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Seismic Response of the Three-Span Bridge with Innovative Materials Including Fault-Rupture Effect
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The seismic performance of the SR99 Bridge with conventional and advanced details in Seattle, Washington, was studied via a nonlinear, time history analysis of a multidegree of freedom model. The bridge consists of three spans supported on two single-column piers and will be the first built bridge in the world in which superelastic shape memory alloy (SMA) and engineered cementitious composite (ECC) are implemented to reduce damage at plastic hinges and minimize residual displacements. Existing finite-element formulations in the finite-element software OpenSees are used to capture the response of the advanced materials used in the bridge. The earthquake induced by strike-slip fault was assumed to produce a surface rupture across the SR99 Bridge. The effect of the rupture was modeled by a static, differential ground displacement in the fault-parallel direction across the rupture. The synthetic suite of scaled bidirectional near-fault ground motions used in the analysis contains common near-fault features including a directivity pulse in the fault-normal direction and a fling step in the fault-parallel direction. Comparisons are made on behavior of two different bridge types. The first is a conventional reinforced concrete bridge and the second is a bridge with Nickel-Titanium (NiTi) SMA reinforcing bar at the plastic hinge zone and ECC in the whole column. Fault-parallel near-fault earthquakes typically exhibit a static permanent ground displacement caused by the relative movement of the two sides of the fault. When the fault is located between piers, the pier shows a higher demand. Fault-normal analysis results show effectiveness of the innovative interventions on the bridges in providing excellent recentering capabilities with minimal damage to the columns. But the maximum drift computed in the SMA bridge is slightly higher than reinforced concrete (RC) bridges, contributed by comparatively low stiffness of the superelastic SMA bars compared to the steel reinforcing bars.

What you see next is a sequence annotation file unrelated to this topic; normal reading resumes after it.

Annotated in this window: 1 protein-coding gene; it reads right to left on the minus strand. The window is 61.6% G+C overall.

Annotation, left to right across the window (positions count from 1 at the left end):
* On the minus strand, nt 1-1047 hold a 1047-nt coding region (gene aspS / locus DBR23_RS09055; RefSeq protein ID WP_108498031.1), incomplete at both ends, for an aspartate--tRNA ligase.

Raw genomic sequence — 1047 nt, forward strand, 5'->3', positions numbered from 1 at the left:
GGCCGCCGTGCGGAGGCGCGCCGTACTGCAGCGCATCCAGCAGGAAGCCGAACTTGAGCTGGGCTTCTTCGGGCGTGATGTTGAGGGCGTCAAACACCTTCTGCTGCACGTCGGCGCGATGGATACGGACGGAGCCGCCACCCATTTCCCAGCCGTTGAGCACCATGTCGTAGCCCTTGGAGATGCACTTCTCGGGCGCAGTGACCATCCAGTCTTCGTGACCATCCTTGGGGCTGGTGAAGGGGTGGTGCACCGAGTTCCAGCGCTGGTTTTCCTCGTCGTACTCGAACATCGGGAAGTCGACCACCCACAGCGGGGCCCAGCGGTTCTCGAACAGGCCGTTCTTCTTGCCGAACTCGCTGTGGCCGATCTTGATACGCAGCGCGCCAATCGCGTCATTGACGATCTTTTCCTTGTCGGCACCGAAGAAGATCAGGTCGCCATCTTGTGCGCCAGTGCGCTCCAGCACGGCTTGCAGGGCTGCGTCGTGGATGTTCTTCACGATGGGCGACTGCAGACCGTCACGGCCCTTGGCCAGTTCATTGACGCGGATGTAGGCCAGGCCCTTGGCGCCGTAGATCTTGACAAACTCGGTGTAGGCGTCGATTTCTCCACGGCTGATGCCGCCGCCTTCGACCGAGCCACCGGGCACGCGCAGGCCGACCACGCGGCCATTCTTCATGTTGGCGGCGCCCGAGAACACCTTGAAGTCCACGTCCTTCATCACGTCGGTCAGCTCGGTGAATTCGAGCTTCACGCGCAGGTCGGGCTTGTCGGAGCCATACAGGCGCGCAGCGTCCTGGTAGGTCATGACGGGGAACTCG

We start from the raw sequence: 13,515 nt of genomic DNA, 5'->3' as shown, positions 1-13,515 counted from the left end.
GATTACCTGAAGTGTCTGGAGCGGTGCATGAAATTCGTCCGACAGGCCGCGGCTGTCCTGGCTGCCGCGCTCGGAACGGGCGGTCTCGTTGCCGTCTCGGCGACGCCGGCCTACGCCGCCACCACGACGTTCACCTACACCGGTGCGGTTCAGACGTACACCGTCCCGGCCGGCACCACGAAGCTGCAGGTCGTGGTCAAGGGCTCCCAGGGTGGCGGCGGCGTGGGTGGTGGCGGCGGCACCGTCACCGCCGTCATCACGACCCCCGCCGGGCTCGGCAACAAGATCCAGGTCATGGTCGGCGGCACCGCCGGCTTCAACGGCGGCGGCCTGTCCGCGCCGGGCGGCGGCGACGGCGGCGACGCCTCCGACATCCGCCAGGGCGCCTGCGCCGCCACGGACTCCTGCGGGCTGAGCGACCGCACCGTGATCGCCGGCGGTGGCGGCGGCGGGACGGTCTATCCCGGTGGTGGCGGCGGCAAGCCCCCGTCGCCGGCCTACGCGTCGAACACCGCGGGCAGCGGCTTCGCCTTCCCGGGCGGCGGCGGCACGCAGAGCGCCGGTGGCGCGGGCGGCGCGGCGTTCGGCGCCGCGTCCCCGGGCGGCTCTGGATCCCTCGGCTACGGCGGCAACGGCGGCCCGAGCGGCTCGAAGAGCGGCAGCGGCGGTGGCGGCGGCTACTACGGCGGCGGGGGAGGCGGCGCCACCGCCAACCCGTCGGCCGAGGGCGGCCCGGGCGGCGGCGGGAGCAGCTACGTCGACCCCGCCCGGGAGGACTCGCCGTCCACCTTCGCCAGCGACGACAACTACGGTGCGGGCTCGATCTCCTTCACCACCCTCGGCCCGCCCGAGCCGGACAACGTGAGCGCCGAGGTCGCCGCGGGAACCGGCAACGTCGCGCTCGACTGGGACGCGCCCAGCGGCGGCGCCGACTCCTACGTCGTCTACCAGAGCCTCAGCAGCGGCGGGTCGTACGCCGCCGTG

|Journal Title||Shock and Vibration|
|Rights||Creative Commons Attribution 4.0 International|